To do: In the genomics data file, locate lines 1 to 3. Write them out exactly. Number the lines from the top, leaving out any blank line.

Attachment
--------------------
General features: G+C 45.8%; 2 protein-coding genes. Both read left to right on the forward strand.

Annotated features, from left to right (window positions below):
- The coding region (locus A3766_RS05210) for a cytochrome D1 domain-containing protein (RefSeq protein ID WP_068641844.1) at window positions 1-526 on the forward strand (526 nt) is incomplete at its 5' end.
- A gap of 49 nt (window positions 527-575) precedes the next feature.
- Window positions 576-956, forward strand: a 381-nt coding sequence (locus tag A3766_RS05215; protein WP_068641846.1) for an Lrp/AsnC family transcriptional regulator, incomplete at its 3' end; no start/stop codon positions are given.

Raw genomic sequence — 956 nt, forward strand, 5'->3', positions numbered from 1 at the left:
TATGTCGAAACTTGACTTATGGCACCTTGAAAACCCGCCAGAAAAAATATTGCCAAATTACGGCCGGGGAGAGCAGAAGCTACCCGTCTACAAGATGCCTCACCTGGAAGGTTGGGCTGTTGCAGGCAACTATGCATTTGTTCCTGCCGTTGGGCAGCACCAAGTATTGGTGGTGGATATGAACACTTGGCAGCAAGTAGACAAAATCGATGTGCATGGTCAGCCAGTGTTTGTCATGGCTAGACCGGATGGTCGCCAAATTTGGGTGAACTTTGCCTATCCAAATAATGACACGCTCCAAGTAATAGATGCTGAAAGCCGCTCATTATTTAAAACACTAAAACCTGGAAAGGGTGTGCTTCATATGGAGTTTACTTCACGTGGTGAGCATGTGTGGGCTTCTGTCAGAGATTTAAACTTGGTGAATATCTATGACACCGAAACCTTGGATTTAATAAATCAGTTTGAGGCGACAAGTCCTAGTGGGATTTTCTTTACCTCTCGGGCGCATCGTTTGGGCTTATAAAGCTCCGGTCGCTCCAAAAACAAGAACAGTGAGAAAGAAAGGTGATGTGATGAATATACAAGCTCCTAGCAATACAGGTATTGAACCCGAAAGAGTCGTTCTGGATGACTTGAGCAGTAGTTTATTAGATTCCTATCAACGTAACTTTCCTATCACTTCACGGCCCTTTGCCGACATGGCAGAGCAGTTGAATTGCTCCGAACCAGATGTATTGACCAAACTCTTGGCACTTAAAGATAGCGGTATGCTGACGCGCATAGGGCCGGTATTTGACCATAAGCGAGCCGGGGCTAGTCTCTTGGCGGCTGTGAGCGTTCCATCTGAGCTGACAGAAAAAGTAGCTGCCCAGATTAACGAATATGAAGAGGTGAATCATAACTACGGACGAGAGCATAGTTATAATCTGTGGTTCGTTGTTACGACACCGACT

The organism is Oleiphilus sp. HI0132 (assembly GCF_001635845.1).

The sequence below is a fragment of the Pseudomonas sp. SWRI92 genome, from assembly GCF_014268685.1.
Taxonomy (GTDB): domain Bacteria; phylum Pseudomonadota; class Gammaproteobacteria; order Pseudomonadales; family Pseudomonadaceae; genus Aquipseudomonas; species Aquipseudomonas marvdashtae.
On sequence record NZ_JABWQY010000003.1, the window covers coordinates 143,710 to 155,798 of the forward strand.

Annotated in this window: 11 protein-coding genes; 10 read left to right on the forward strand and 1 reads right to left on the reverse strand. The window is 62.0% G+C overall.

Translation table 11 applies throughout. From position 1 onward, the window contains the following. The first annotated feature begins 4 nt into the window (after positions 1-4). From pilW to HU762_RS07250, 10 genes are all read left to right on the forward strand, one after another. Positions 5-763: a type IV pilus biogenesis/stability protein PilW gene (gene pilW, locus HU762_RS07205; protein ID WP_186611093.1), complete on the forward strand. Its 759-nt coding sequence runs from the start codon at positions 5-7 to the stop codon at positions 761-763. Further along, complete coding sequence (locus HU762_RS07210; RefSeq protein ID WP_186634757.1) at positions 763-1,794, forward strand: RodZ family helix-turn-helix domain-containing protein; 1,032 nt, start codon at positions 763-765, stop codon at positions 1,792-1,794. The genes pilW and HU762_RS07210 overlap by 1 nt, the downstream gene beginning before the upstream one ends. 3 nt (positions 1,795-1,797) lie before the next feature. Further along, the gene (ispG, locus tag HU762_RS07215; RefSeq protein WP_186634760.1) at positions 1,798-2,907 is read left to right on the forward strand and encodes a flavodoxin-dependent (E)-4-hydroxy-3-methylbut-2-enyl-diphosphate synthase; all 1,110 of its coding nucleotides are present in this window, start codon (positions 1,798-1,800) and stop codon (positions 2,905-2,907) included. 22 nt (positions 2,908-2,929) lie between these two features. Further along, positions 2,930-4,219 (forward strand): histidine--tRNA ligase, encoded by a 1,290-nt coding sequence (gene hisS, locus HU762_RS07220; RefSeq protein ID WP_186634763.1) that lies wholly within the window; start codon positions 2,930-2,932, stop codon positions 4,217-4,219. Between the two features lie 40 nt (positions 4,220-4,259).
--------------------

General features: G+C 45.8%; 2 protein-coding genes. Both read left to right on the forward strand.

Annotated features, from left to right (window positions below):
- The coding region (locus A3766_RS05210) for a cytochrome D1 domain-containing protein (RefSeq protein ID WP_068641844.1) at window positions 1-526 on the forward strand (526 nt) is incomplete at its 5' end.